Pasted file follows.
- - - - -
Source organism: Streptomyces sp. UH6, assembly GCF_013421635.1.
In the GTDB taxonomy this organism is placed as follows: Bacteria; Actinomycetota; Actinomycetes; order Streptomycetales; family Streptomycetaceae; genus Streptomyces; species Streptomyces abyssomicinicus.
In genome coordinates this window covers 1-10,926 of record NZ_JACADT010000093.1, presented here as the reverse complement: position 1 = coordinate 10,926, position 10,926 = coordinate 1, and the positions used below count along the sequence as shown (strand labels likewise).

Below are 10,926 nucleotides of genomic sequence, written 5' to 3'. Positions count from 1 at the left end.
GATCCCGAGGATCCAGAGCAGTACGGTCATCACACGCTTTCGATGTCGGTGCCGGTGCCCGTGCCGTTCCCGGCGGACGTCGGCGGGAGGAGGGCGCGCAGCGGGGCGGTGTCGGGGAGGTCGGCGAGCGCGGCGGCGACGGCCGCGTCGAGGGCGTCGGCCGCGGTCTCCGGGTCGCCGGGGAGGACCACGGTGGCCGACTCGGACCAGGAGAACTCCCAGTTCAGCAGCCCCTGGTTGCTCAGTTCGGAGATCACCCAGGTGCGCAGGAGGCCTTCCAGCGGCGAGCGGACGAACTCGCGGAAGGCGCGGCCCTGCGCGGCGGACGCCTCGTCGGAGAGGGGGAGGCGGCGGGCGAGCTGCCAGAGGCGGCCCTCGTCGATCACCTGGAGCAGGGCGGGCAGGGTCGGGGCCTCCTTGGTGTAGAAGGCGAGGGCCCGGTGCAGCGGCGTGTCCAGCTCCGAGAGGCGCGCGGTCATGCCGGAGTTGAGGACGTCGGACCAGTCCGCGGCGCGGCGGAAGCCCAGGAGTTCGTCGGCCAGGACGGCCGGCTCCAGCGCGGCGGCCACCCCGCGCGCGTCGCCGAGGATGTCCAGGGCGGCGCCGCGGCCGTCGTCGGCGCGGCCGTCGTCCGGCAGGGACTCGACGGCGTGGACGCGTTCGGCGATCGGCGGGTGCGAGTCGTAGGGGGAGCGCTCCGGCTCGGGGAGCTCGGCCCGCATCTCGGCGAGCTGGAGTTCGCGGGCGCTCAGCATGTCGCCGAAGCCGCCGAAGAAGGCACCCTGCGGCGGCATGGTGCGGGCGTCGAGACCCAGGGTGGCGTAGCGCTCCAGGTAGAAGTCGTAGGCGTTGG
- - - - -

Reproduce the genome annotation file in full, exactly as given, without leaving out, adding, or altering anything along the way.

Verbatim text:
Source organism: Streptomyces sp. UH6, assembly GCF_013421635.1.
In the GTDB taxonomy this organism is placed as follows: Bacteria; Actinomycetota; Actinomycetes; order Streptomycetales; family Streptomycetaceae; genus Streptomyces; species Streptomyces abyssomicinicus.
In genome coordinates this window covers 1-10,926 of record NZ_JACADT010000093.1, presented here as the reverse complement: position 1 = coordinate 10,926, position 10,926 = coordinate 1, and the positions used below count along the sequence as shown (strand labels likewise).

Below are 10,926 nucleotides of genomic sequence, written 5' to 3'. Positions count from 1 at the left end.
GATCCCGAGGATCCAGAGCAGTACGGTCATCACACGCTTTCGATGTCGGTGCCGGTGCCCGTGCCGTTCCCGGCGGACGTCGGCGGGAGGAGGGCGCGCAGCGGGGCGGTGTCGGGGAGGTCGGCGAGCGCGGCGGCGACGGCCGCGTCGAGGGCGTCGGCCGCGGTCTCCGGGTCGCCGGGGAGGACCACGGTGGCCGACTCGGACCAGGAGAACTCCCAGTTCAGCAGCCCCTGGTTGCTCAGTTCGGAGATCACCCAGGTGCGCAGGAGGCCTTCCAGCGGCGAGCGGACGAACTCGCGGAAGGCGCGGCCCTGCGCGGCGGACGCCTCGTCGGAGAGGGGGAGGCGGCGGGCGAGCTGCCAGAGGCGGCCCTCGTCGATCACCTGGAGCAGGGCGGGCAGGGTCGGGGCCTCCTTGGTGTAGAAGGCGAGGGCCCGGTGCAGCGGCGTGTCCAGCTCCGAGAGGCGCGCGGTCATGCCGGAGTTGAGGACGTCGGACCAGTCCGCGGCGCGGCGGAAGCCCAGGAGTTCGTCGGCCAGGACGGCCGGCTCCAGCGCGGCGGCCACCCCGCGCGCGTCGCCGAGGATGTCCAGGGCGGCGCCGCGGCCGTCGTCGGCGCGGCCGTCGTCCGGCAGGGACTCGACGGCGTGGACGCGTTCGGCGATCGGCGGGTGCGAGTCGTAGGGGGAGCGCTCCGGCTCGGGGAGCTCGGCCCGCATCTCGGCGAGCTGGAGTTCGCGGGCGCTCAGCATGTCGCCGAAGCCGCCGAAGAAGGCACCCTGCGGCGGCATGGTGCGGGCGTCGAGACCCAGGGTGGCGTAGCGCTCCAGGTAGAAGTCGTAGGCGTTGG